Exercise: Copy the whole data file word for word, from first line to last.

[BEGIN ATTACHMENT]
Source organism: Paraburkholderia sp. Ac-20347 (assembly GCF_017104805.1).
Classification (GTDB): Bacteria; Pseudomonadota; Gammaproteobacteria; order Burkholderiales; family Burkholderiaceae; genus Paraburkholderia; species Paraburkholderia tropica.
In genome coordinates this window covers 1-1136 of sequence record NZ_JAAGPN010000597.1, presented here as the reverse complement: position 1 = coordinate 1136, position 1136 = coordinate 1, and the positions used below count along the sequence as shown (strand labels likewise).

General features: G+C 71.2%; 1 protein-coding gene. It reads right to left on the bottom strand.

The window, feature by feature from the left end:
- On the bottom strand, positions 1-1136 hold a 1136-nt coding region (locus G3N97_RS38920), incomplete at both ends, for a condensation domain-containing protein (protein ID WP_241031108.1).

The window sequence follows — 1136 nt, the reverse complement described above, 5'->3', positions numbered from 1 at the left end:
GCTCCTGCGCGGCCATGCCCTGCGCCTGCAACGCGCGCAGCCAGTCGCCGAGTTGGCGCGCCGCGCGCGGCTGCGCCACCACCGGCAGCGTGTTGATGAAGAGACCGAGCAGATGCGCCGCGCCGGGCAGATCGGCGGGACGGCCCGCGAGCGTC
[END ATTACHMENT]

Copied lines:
Source organism: Paraburkholderia sp. Ac-20347 (assembly GCF_017104805.1).
Classification (GTDB): Bacteria; Pseudomonadota; Gammaproteobacteria; order Burkholderiales; family Burkholderiaceae; genus Paraburkholderia; species Paraburkholderia tropica.
In genome coordinates this window covers 1-1136 of sequence record NZ_JAAGPN010000597.1, presented here as the reverse complement: position 1 = coordinate 1136, position 1136 = coordinate 1, and the positions used below count along the sequence as shown (strand labels likewise).

General features: G+C 71.2%; 1 protein-coding gene. It reads right to left on the bottom strand.

The window, feature by feature from the left end:
- On the bottom strand, positions 1-1136 hold a 1136-nt coding region (locus G3N97_RS38920), incomplete at both ends, for a condensation domain-containing protein (protein ID WP_241031108.1).

The window sequence follows — 1136 nt, the reverse complement described above, 5'->3', positions numbered from 1 at the left end:
GCTCCTGCGCGGCCATGCCCTGCGCCTGCAACGCGCGCAGCCAGTCGCCGAGTTGGCGCGCCGCGCGCGGCTGCGCCACCACCGGCAGCGTGTTGATGAAGAGACCGAGCAGATGCGCCGCGCCGGGCAGATCGGCGGGACGGCCCGCGAGCGTC